certain, and there must be the mutual consent and concurrent
will of both parties. It is, nevertheless, hinted or assumed, in
ancient and modem cases (d), that a gift of a chattel, by deed or
writing, might do without delivery; for an assignment
in writing would be tantamount *to delivery. But in [*439 ]
Cotteen v. Missing (c), a letter to executors, expressing
a consent that a specific sum of money be given to a donee, was
not a sufficient act in writing; and it was held not to be a gift of
so much money in their hands, because the consent was not exe-
cuted and carried into efiect, and a further act was wanting in
that case to pass the money. The vice-chancellor held, that
money paid into the bands of B., for the benefit of a third per-
son, was conntermandable, so long as it remained in the hands of
B (g). A parol promise to pay money as a gift is not binding,

in) Iroas r. Smallpiece, 2 Bamw. d' Aid. 551. Bnnn r. Markhani, 7 Tnv»t.
R('}t. '227. Bryson v. Brownrigg, 9 Veney^ 1. Antrobus r. Smith, 12 Ibid. 39.
HiKiper r. Goodwin, 1 Stmnsf. Rep, 485.

[h) Antrobiw v. Smith, 12 Vcsey, 39. Pennington v. Gittings, 2 Gill. &
JohrtJf. 208.

(r) Jeiik. Ceni. 109, case 9. Bracton^ de acqinrendo rmtm Dominio, lib. 2.
l.'j. 16. In South Carolina, it ia declared by statute in 1H30, that no paml
gift of any chattel shall be valid against subsequent creditors, purchrt.sers, or
mortgagees, except where the donee is separate and apart fnmi the donor,
and actual possession delivered at the time and continued in the douce and
his i-epresentatives.

((/) Flower's case, JVa;/« Rep. 67. Irons v. Smallpieee, 2 B(trnw. A Aid 551.
Carne r. Marlev, 2 Yerger'n Tenn. Rep. 582.

(c) 1 Madditck'^ Ck. Rfj}. 176.

ig) 1 ^y<''-» 49, a. S. P.



by Google


and the party may revoke his promise (a); and a parol gift of a
note from a father to a son, was held not to be recoverable from
the executors of the father (6).

Delivery, in this, as in every other case, must be according to
the nature of a thing. It must be an actual delivery, so far as the
subject is capable of delivery. It must be secundum subjectam ma-
ieriam^ and be the true and effectual way of obtaining the command
and dominion of the subject If the thing be not capable of
actual delivery, there must be some act equivalent to it The
donor must part, not only with the possession, but with the do-
minion of the property (c). If the thing given be a chose in
action, the law requires an assignment, or some equivalent instru-
ment, and the transfer must be actually executed. Therefore,
where a donor expressed by letter his intention of relinquishing
his share of an estate and directed the preparation of a release
of the personal estate, and he died before it was executed, it was
held, that bis intention, not being perfected, did not amount to

a gift (d).
[ * 440 ] *When the gift is perfect, by delivery and acceptance,
it is then irrevocable, unless it be prejudicial to credit-
ors, or the donor was under a legal incapacity, or was circum-
vented by fraud. A pure and perfect gift inter vit>08 was also
held by the Roman law to be in its nature irrevocable: and yet ia
that law it was nevertheless revocable for special reason, such as
extreme ingratitude in the donee, or the unexpected birth of a
child to the donor, or when sufficient property was not left with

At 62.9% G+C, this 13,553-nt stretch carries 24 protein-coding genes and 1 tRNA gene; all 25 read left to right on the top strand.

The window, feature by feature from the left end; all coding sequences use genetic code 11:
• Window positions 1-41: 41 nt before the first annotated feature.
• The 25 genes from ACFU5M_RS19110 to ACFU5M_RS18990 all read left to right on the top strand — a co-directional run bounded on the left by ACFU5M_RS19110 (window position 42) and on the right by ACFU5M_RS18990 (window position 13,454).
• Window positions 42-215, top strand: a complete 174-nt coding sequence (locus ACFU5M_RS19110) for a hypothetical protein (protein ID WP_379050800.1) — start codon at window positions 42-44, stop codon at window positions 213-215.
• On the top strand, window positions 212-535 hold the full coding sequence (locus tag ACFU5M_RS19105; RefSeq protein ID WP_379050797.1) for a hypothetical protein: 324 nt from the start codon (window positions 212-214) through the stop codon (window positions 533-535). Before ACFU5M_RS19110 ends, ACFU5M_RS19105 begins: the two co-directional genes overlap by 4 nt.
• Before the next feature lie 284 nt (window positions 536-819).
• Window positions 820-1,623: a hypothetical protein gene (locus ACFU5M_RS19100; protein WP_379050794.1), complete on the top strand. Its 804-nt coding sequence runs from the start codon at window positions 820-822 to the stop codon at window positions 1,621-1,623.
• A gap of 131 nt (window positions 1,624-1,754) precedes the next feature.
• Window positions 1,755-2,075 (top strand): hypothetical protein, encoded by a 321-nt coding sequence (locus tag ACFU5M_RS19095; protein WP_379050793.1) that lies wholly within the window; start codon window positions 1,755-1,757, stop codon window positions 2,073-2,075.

the donor to satisfy prior legal demands (e). The English law
does not indulge in these refinements, though it controls gifts
when made to the prejudice of existing creditors.

By the statutes of 50 Ed. Ill, ch. 6, and 3 Hen. VII. oh. 4, all
fraudulent gifts of goods and chattels in trust for the donor, and
to defraud creditors, were declared void; and by the statute
of 13 Eliz. ch. 5, gifts of goods and chattels, as well as of

(a) Pearson r. Pearson, 7 Johns. Rep. 26.

(6) Fink r. Cox, 18 Johns. Rep. 145. Pitts v. Mangnm. 2 Bailey's S. C.
Rep. 588, S P.

(c) Hawkins r. Blewitt, 2 Esp. Rep. 663. Noble v. Smith, 2 Johns. Rep, 52.

{d) Hooper o. Goodwin, 1 Sujanst. Rep. 486. Picott;. Sanderson, 1 Decereux^g
N. a Rep. 309, S. P.

(e) Code, lib. 8, tit. 56. De Revocandis Donationtbus. 1. 10. Ibid. 1. S,
Code, lib. 3, tit. 29. De inofficiosis Donationibus. Puff, Droit des Gens, par
Barbeyrac, tome ii. 43, n.



by Google


lands, by writing or otherwise, made with intent to delay,
hinder, and defraud creditors, were rendered void, as against
the person to whom such fraud would be prejudicial. But the
statute excepted from its operation, estates or interests in lands
or chattels conveyed or assured bona fide and upon good con-
sideration, without notice of any fraud or collusion. The
statute of 27 Eliz. ch. 4, was made against fraudulent con-
veyances of lands to defeat subsequent bona fide purchasers, and
it applies in favour of subsequent purchasers for a valuable con-
sideration, even in cases of fair voluntary conveyances, provided
they were purchasers without notice of the voluntary conveyance(a).
These statutes have been re-enacted in New York, and with in-
creased checks (6); and doubtless the principle in them, though
they may not have been formally or substantially re-enacted, pre-
vails throughout the United States (c).' All the doctrines of the

{a) Vide f /*/rn, vol. 4, p. 463.

(ft) N. Y. Revised Statutes^ vol. ii. p. 135, sec. 1; Ibid. vol. ii. p. 137, sec. 1,
3. The provision applies equally to every species of transfer, and to things
in action, and to every charge npon lands, goods, or things in action; and
not only in i'avonr of creditors and purchasers, but in favour of the heirs, suc-
cessors, personal representatives, and assignees, vrho represent them. It
is even made a misdemeanor to be a party or privy to any conveyance or as-
signment of any interest in goods or things in action, as well as in lands,
with intent to defraud prior or subsequent purchasers, or to delay, hinder,
or defraud creditors, or other persons. Ibid. vol. ii. p. 690, sec. 3. In

Online LibraryWilliam M. Lacy James KentCommentaries on American law, Volume 2 → online text (page 71 of 108)